Eating more fat said not to raise cardiac hazard

Study also links vegetable fats to fall in heart disease risk

November 09, 2006|By Denise Gellene | Denise Gellene,LOS ANGELES TIMES

Casting fresh doubt on a widely held dietary belief, a new study of low-carbohydrate diets found that eating higher amounts of fat doesn't increase cardiac risk.

The report in today's New England Journal of Medicine also found that consuming higher amounts of vegetable fat greatly reduced the chance of heart disease.

The findings mean "you don't have to restrict everything to lose weight or reduce your risk for heart disease," said Kathleen Rigol, a spokeswoman for the American Heart Association who was not connected with the study.

But Gary D. Foster, an obesity researcher at Temple University in Philadelphia, cautioned against interpreting the study as an excuse to load up on bacon and fatty meats, which are key attractions of the popular low-carb Atkins Diet.

"It would be a mistake to go out and overeat any one nutrient," he said. "Quantity still counts."

Scientists from Harvard University and UCLA looked at dietary information collected over 20 years from 82,802 women who participated in the Nurses' Health Study, a long-term research project begun in 1976.

The women recorded what they regularly ate and were not asked to follow any particular diet. Researchers divided them into 10 categories depending on the proportions of carbohydrate, protein and fat in their diets.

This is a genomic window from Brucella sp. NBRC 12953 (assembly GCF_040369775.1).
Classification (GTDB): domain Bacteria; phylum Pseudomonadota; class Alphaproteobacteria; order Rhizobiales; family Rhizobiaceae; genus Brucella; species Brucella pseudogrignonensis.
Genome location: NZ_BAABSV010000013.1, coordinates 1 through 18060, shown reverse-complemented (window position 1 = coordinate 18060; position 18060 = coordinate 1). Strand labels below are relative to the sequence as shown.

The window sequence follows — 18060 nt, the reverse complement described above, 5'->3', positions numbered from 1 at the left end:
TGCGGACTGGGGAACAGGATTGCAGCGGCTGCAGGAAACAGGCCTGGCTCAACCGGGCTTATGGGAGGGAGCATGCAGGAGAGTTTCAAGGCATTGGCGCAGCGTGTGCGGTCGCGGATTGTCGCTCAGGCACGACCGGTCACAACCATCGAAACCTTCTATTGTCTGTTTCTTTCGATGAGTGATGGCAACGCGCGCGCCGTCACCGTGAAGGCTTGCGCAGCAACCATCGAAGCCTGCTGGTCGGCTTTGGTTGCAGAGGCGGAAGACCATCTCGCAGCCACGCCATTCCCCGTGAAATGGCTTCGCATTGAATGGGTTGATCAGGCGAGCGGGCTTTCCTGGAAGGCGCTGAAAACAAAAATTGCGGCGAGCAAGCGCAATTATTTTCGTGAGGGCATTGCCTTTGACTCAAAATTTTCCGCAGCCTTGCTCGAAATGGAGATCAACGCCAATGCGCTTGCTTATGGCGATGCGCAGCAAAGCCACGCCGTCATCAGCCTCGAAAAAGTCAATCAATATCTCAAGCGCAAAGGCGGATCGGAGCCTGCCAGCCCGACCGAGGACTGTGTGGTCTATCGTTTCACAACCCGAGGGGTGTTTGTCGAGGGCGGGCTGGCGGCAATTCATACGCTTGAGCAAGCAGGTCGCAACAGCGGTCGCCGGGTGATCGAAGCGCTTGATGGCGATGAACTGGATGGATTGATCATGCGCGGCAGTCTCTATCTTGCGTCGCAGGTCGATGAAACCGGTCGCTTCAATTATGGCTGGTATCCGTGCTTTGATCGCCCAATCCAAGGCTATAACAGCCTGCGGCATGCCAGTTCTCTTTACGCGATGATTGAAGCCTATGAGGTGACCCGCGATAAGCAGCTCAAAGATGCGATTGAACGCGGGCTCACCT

Consumption of carbohydrates, such as pasta and bread, in women's diets ranged from a relatively high 58.8 percent of calories to a moderately low 36.8 percent. All participants consumed more than 7 percent of calories from saturated fat, above the level recommended by the American Heart Association.

Researchers counted 1,994 cases of coronary heart disease during the study. After adjusting for various risk factors, such as smoking, scientists found no differences in cardiac risk among the groups. In a separate analysis, researchers divided the women based on their consumption of vegetable fat, such as olive oil. Women who derived the highest percentage of calories from vegetable fat had 30 percent lower risk of heart disease than those who ate a higher proportion of animal fats.

"I think the take-home message is that not all low-carb diets are the same," said lead author Thomas L. Halton, an instructor at Simmons College in Boston, who did the research while a doctoral student at the Harvard School of Public Health. "There is no risk in doing a low-carb diet, but you can reduce your risk by picking healthier sources of fat."

Researchers said few people in the study consumed the very low carbohydrate levels of the Atkins Diet.

However, Dr. Frank B. Hu of the Harvard School of Public Health and senior author of the study said a separate analysis found no increased cardiac risk among women who derived fewer than 20 percent of their calories from carbohydrates - a profile more in line with the Atkins Diet.

The findings supported the conclusions of a large study this year that suggested worries about fat were overblown.

That study, funded by the National Heart, Lung and Blood Institute, found that a low-fat diet failed to reduce the risk of heart disease, stroke, breast cancer and colon cancer.

Denise Gellene writes for the Los Angeles Times.

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